WV Governor: “We’ve Lost a lot of Food”
As power outages persisted for hundreds of thousands of West Virginians and temperatures again climbed in the 90s Monday, freezers and refrigerators continued to thaw—sending thousands of pounds of food in trash cans and dumpsters.
The problem became ubiquitous Monday, three days after an unusual storm system knocked out power in 53 of the state’s 55 counties. Service remained out for about 380,000 customers statewide Monday night.
“They are losing their food. They’re having to dispose of it,“ Gov. Earl Ray Tomblin said on special MetroNews coverage Monday night. “There is a lot of food that has been lost here.“
In supermarkets around the state, workers scrambled to save as much perishable inventory as possible.
Other groceries were not so lucky. Hundreds of thousands of gallons of milk has been poured down drains. Spoiled food was thrown out by the thousands of pounds.
Millions of pounds of food also likely went to waste in residential areas, where property owners have gone more than 72 hours without refrigeration.
“They have basically lost their food supply,“ Tomblin said.
The governor urged residents to donate food to cooling centers, fire departments and food kitchens to help feed those in need.
“We encourage everyone to give to local food banks and food kitchens to help people stock back up,“ he said.
Tomblin said the state Department of Agriculture is working with food banks and private businesses to provide food to those in need.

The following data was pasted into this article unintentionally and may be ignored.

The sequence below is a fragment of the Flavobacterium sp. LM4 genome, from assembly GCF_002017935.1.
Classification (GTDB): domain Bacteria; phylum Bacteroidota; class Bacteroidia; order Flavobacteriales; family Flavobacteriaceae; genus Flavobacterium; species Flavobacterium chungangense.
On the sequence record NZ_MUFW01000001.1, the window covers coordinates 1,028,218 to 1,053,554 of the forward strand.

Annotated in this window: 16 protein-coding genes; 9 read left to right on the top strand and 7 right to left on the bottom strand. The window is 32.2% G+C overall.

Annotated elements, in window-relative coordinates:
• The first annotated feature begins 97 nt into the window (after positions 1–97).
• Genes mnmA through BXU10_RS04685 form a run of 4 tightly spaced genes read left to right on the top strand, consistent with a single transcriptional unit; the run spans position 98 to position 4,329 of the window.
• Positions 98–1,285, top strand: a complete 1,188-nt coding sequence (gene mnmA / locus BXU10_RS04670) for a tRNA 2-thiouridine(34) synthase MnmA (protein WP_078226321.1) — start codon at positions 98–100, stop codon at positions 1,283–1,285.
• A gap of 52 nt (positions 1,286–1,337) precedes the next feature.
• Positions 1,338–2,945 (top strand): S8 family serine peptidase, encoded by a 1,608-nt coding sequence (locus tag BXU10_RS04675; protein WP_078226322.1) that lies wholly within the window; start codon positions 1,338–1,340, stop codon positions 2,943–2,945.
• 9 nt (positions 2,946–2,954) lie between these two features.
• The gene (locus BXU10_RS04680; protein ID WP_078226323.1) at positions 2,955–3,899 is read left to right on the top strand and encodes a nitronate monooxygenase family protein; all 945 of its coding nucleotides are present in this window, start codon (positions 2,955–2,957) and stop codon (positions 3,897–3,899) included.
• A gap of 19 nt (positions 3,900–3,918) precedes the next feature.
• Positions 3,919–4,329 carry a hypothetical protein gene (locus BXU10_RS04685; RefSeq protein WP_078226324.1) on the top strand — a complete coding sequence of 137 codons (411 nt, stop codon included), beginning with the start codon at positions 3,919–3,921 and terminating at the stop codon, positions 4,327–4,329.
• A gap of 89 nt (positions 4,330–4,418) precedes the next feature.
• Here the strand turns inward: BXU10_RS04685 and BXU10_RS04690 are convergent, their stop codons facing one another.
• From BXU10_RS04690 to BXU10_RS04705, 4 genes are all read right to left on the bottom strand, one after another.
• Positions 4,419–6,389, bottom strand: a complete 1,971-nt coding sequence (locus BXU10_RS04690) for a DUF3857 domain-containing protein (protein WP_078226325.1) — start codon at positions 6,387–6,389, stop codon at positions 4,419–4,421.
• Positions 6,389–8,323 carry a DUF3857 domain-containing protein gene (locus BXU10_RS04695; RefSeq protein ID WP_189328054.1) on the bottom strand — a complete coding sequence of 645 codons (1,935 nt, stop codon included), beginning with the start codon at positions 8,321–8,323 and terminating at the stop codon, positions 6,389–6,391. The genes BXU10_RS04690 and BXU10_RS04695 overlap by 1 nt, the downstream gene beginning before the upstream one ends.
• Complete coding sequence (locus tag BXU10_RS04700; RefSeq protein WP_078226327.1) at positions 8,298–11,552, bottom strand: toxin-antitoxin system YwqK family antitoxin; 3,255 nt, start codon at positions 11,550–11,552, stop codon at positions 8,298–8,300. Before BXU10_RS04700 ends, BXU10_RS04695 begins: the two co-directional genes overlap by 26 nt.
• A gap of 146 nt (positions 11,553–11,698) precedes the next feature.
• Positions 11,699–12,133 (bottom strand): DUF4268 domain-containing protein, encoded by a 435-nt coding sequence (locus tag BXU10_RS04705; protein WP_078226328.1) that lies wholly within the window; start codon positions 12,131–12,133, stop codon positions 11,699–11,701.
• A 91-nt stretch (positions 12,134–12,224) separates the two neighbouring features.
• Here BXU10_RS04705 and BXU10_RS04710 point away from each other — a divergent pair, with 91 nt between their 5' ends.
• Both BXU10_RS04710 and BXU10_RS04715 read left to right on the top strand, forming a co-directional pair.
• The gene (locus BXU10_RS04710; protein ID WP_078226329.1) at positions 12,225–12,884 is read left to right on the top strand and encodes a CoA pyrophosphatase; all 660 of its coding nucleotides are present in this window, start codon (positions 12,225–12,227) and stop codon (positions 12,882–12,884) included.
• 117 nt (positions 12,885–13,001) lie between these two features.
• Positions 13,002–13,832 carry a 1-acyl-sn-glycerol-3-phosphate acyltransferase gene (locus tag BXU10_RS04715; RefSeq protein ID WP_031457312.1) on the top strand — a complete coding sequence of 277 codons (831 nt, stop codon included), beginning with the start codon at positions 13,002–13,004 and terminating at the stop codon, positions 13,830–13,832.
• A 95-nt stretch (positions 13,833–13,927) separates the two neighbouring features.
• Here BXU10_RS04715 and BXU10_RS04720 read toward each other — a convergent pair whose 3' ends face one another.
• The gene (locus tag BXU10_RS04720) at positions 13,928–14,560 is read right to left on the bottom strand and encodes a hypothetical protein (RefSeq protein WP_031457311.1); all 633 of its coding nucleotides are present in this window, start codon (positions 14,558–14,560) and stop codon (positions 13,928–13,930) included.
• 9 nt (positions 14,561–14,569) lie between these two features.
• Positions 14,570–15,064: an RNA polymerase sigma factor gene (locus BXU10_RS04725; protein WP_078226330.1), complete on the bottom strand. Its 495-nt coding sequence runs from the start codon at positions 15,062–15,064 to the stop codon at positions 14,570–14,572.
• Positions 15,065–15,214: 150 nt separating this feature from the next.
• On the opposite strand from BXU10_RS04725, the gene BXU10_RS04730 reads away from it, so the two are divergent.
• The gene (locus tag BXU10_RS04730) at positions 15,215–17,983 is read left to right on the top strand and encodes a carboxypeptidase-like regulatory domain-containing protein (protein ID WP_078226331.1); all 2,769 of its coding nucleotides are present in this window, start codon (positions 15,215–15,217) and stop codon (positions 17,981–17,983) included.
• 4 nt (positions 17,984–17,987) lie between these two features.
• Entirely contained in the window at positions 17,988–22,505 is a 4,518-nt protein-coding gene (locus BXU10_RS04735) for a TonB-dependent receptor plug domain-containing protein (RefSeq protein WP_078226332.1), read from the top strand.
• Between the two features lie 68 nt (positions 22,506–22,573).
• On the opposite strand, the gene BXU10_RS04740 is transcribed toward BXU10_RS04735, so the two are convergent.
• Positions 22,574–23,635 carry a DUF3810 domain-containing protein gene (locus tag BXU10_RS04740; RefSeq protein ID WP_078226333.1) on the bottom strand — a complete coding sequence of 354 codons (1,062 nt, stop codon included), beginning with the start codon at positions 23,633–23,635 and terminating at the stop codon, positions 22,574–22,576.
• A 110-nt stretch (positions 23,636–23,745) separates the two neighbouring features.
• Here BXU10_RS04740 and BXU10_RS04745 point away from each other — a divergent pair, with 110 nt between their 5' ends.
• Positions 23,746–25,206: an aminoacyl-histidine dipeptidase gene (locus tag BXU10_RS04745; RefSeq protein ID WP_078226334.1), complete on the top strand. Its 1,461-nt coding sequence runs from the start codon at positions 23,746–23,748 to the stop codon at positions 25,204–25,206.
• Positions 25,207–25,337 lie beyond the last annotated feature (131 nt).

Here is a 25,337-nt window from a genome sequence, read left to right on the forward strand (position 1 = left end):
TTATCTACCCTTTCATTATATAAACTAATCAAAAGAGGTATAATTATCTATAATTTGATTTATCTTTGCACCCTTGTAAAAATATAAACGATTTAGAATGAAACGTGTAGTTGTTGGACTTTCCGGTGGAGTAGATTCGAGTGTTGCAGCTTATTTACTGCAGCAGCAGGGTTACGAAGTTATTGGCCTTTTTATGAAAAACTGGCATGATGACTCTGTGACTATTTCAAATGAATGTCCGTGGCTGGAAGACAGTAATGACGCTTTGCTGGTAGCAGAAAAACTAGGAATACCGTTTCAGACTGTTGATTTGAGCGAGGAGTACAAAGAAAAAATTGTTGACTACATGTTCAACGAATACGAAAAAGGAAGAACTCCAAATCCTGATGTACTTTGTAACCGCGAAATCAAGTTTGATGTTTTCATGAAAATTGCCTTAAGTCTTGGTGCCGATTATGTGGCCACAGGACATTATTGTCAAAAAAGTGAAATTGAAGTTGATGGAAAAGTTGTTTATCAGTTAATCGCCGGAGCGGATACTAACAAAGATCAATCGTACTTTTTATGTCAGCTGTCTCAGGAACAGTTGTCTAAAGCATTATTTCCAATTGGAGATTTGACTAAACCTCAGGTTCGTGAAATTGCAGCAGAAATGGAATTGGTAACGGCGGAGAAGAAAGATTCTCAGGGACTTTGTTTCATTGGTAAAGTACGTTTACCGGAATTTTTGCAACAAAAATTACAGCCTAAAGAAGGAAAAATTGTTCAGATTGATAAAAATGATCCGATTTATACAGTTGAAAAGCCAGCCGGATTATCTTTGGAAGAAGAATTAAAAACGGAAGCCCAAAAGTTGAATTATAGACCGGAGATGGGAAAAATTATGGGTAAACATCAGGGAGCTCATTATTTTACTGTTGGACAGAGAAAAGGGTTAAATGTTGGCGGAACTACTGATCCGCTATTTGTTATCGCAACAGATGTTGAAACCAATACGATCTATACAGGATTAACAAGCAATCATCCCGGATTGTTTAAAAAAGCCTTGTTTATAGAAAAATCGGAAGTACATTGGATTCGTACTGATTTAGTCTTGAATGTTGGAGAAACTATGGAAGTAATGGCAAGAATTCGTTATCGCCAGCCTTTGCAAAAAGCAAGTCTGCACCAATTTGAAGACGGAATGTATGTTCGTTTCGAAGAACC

The heap of food and liquid now eventually for decomposition will have to be disposed of properly, Tomblin said. State agencies are working with county and municipal governments to ensure all food is discarded correctly, he said.
While food disposal showed no signs of slowing Monday, gas lines diminished as power returned to fuel stations around the state. Tomblin said many people “panicked” and iterated that no gas shortage exists.
“We have to reassure people there is not a shortage of gasoline; there is a shortage to pump the gas,“ he said.
Tomblin said the storms show West Virginia needs to find a better way to disseminate information during times of crisis. He said government agencies have “learned a lot” about how to handle emergencies.
Among the changes Tomblin wants to see is having generators equipped with wiring that would allow them to immediately hook up to nursing homes, sewer plants and other structures where power service must be restored immediately. He said re-wiring some generators to fit buildings has taken from several hours to days.
Residents wanting to donate food or other items should contact their local OES office.